Excerpt: Bobby Orr leads the Bruins to the Stanley Cup

Wednesday October 16th, 2013

Courtesy of G.P. Putnam's Sons

Reprinted from ORR: My Story, by Bobby Orr, published by arrangement with G.P. Putnam's Sons, a member of Penguin Group (USA) LLC, a Penguin Random House Company. Copyright © 2013 by Robert Orr.

You can purchase a copy of ORR here.

After falling to the Canadiens in six games in the semifinals of the playoffs in the spring of 1969, we were disappointed yet determined -- and most of us couldn't wait to get to camp the next year and prepare to do something that hadn't happened in Boston in a very long time.

We knew we could compete with any team in the NHL. We had depth in the lineup for goal scoring, were solid back of the blue line, and had a goaltending tandem in Gerry Cheevers and Eddie Johnston that was second to none. From the very beginning of the 1969-70 season, all of us felt we had a great chance to win our first Cup together.

The regular season that year, just like the year before, showed us we could play some pretty good hockey and sustain that level of performance over the course of an entire season. Another six guys would score 20 goals or more and we had 99 points as a team, almost the same statistics as the year before. But something was different. Somehow the regular season mattered a little less to us, even as we took the game a little more seriously. The season was a long warm-up for us, getting us ready for the playoffs. We wanted the regular season over with.

Somehow, the Canadiens, who had stood in our way the previous two seasons, didn't even make the playoffs. Neither did the Maple Leafs. We started with the Rangers in the first round and they pushed us to six games. We won the first two in Boston, lost two on the road, then had to fight hard to take game five back at home. New York threw everything at us, but we managed to take game six at Madison Square Garden to end the series.

Meanwhile, Chicago had swept Detroit and were rested and waiting for us. We knew the series wouldn't be easy. The Black Hawks had finished first overall in the league, and they had Bobby Hull in their lineup. They also had Phil Esposito's rookie brother, Tony, in net, and he seemed at least as good at stopping pucks as Phil was at shoveling them in. Tony had just set a record for shutouts in a season. Also, we were starting the series on the road, and the Hawks were every bit as hard to beat at Chicago Stadium as we were at the Boston Garden. But we won those road games, and once we were back in our barn, there was no way we were going to ease up. Chicago came at us, but the lessons and the discipline we had learned at the hands of the Canadiens probably made the difference. Even when the Hawks got up on us a couple of times, we knew what it was going to take to win. And we did.

A four-game sweep of the Black Hawks landed us in the final. Our opponent was the St. Louis Blues. They were making their third straight appearance in the finals, so it was a veteran group of players with a lot of playoff experience under their belt. The Blues had emerged in a short time as the class of the expansion teams, and we knew this would not be an easy series. You need to remember something here that is very important when it comes to sports and championship-caliber teams. We had been through two very successful regular seasons in a row, and all of us in that room knew we were a pretty good team. But that meant nothing. As long as we thought that being good was enough to win, we weren't going to cut it. You don't win by being good. You win with hard work and sacrifice. Without that, skill is just potential.

Hitting the heights: Bobby Orr is launched by Noel Picard's trip as his iconic Cup-winning flight begins.
Bruce Bennett/Getty Images

Now, our first Stanley Cup was sitting there, within our grasp, just four victories away. We won the first two games of the series on the road, and we took game three back in Boston. That set up a very dramatic game four. What we had in front of us that day, as we prepared for the game that afternoon, was an opportunity to achieve something we had all been dreaming of for years. Let me share how that game developed from where I was sitting on May 10, 1970.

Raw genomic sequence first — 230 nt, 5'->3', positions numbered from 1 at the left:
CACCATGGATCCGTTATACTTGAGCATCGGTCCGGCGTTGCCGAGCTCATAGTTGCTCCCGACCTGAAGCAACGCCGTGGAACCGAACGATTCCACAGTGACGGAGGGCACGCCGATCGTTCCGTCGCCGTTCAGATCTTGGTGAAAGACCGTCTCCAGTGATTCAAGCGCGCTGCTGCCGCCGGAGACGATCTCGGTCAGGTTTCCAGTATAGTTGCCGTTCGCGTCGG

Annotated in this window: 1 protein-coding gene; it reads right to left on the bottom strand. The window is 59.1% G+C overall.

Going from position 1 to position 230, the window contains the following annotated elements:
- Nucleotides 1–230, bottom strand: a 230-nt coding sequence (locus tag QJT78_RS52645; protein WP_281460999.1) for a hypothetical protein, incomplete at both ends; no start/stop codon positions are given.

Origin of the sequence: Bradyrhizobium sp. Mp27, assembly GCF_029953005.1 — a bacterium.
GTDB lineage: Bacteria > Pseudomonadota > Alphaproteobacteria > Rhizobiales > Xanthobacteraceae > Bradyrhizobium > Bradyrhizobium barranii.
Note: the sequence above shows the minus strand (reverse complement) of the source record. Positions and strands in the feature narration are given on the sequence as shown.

The Boston Garden was packed to the rafters, and everyone had come to the rink anticipating the end of a long wait for the Cup. The Garden was a fantastic old rink, and the fans in Boston had stuck with us even when we were finishing last in the league. By the time we were deep in the playoffs, that crowd kept us going. So, on a hot spring day, in game four, with the Cup waiting for us, the mood was nothing short of incredible.

The last time a Bruins team had accomplished the task was back in the 1940-41 season, so it had been almost thirty years since Boston had last won it all. The drought had persisted long enough—at least in the eyes of the Bruins faithful. As for the players, we wanted it done, right then and there. The chance to sweep on home ice was within our grasp. Of course, people who have played the game, especially at higher levels, will tell you the last game in a series is always the hardest to win. Refusing to lose the series can be as much of an inspiration as wanting to win it. And players hate being swept even more than they hate losing—it leaves a particularly nasty taste in your mouth. We had experienced that taste just a couple of seasons before, so we understood how it felt. They were a proud team, with a great leader in Scotty Bowman, and we all knew that taking the Blues out that night was no foregone conclusion. We felt we were in for their best game of the series.

Just as we'd expected, the Blues came out and gave us everything they had. We got on the board first with Rick Smith, a defenseman not normally known as a goal scorer, giving us the lead right off the bat. But Red Berenson tied it up with under a minute to go in the first. As the second period began, Gary Sabourin (like me, a native of Parry Sound, Ont.) gave them a 2-1 lead fairly quickly, but Espo tied it again as the period was winding down. It stood 2-2 going into the third, and the already incredible tension was mounting. They weren't going to roll over for us.

We barely had time to sit down on our bench to start the third when, 19 seconds in, Larry Keenan gave St. Louis a 3-2 lead and the place suddenly got a little bit quiet. It was fitting that, around the 13-minute mark, the old veteran Johnny Bucyk, the first roomie I'd ever had with the Bruins, scored the goal that tied it up. Rick Smith had an assist on that goal, his second point of the night, and it just goes to show how different players at different times can step up and contribute. It was a see-saw battle to end the period, but neither team could finish the job.

It was off to overtime, which is the way every kid wants to win the Cup. No one needed a speech in the dressing room to get motivated to go back out there. Not much was said. At least I never heard much. I suppose nothing really needed to be said. We all knew what was at stake. The deal now was just to go out, each man do his job, and get this over with. Sudden death.